Are there any parents near you who could lift share? At least that would take the strain off you a bit.

athleticsmum Wed 12-Nov-14 13:01:33

To answer questions (can't remember all names)!

I think leaving without is a good one and I'll give it some thought.

They are young for their year - they are 11 with a July birthday.

I do already have a leaving time - its just me that sticks to it!

Might use the sport as a bargaining tool.

Leave when they are ready and if they are late, they take the consequences. Great idea, but it will make me late too!

One comment was surprising 'they know you want them to go to this school'. Not at all. I couldn't care less as long as they are happy and doing well. We decided as a family which school was right.

Lots of food for thought.

I so wish there was a bus, because that would be the answer.

Notinaminutenow Wed 12-Nov-14 13:01:57

Mine's a little like this. The clothes etc. He's an Aug y7, a little indulged and has the potential to be massively disorganised.

However he has now got the hang of thinking about stuff and sorting it the night before. It is the only way. He also gets up when he has to and gets ready without any nagging.

Impose a few sanctions. Can't do after school sports? No screen time? Hit them where it hurts.

Do not underestimate the power of the threat of no clubs/screen time, but be prepared to carry out what you say or you are sunk!

They all relapse from time to time (they are just children) but you are not doing them or yourself any favours by being a pushover.

Good luck!

titchy Wed 12-Nov-14 13:04:03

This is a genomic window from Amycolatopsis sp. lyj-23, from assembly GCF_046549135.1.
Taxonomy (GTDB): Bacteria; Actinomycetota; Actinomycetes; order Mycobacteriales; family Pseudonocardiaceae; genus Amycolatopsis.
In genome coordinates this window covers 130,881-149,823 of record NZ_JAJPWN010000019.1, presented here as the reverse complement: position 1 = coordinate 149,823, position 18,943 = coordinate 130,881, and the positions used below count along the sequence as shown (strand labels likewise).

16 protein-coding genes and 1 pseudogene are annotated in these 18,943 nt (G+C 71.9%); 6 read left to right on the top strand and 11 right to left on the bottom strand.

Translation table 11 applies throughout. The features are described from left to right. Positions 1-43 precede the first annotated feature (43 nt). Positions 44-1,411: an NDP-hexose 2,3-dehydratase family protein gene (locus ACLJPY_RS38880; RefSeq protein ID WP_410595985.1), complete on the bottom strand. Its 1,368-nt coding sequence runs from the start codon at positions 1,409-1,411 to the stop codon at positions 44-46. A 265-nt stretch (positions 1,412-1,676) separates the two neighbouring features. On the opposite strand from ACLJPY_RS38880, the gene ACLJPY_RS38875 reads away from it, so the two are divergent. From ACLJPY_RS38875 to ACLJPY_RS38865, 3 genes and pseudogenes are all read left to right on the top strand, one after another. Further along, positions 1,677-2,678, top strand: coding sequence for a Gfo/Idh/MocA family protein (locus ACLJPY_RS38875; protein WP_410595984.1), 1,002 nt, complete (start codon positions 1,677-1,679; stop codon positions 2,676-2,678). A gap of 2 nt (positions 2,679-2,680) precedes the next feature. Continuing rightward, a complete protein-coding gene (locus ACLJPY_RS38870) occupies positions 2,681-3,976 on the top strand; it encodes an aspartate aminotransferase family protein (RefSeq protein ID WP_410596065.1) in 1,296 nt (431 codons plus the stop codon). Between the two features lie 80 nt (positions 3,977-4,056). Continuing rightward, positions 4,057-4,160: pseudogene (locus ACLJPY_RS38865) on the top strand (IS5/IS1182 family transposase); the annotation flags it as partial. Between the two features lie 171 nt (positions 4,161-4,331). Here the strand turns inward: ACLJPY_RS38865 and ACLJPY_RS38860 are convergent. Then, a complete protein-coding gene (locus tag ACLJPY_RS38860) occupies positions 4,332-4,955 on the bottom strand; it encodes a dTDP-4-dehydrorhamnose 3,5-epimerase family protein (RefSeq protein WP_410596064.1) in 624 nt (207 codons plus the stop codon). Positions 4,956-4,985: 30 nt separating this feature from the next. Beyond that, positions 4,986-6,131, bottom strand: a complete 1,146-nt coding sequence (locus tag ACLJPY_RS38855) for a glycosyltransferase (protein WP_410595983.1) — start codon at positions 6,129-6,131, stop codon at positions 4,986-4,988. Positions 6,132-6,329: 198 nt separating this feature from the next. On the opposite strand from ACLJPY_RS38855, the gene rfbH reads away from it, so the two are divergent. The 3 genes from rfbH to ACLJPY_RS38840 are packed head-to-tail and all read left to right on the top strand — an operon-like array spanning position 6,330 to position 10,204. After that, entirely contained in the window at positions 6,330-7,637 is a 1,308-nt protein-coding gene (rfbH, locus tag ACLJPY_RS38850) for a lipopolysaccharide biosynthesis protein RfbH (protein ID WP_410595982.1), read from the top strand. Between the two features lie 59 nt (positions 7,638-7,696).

You decide the leaving time.

Every minute late = five minutes late for the next evening's activity, or five minutes late picking them up after school that day.

Implement that NOW and give them till Christmas. If they think you don't mean it they won't change.

SilentAllTheseYears Wed 12-Nov-14 13:04:17

Tell them what time you are leaving and then leave. Tell them "I am going at X o'clock" and do it - I once drove four doors down our road and they all came running after me with all their stuff. I never needed to do it again grin

LemonBreeland Wed 12-Nov-14 13:04:20

You have answered the no bus people. But what about all of those saying just leave when you need to and without them if that is necessary. You are being too soft and they will not change unless tough love is given.

athleticsmum Wed 12-Nov-14 13:08:58

Elastamum - I think I might be waking them up too late. You seem to allow an hour. Perhaps its as straightforward as that! If they aren't ready at 7.50 to leave I will have to wake them at 6.50 not 7am!

The worse thing is everyone tells me let them forget it. That's fine, I wish they would. Its the remembering just as we are going out of the door.

Daltec - no parents to lift share this year but I know someone next year who will do the return run and I'll do the morning run. But we will have to go out earlier aaaaghh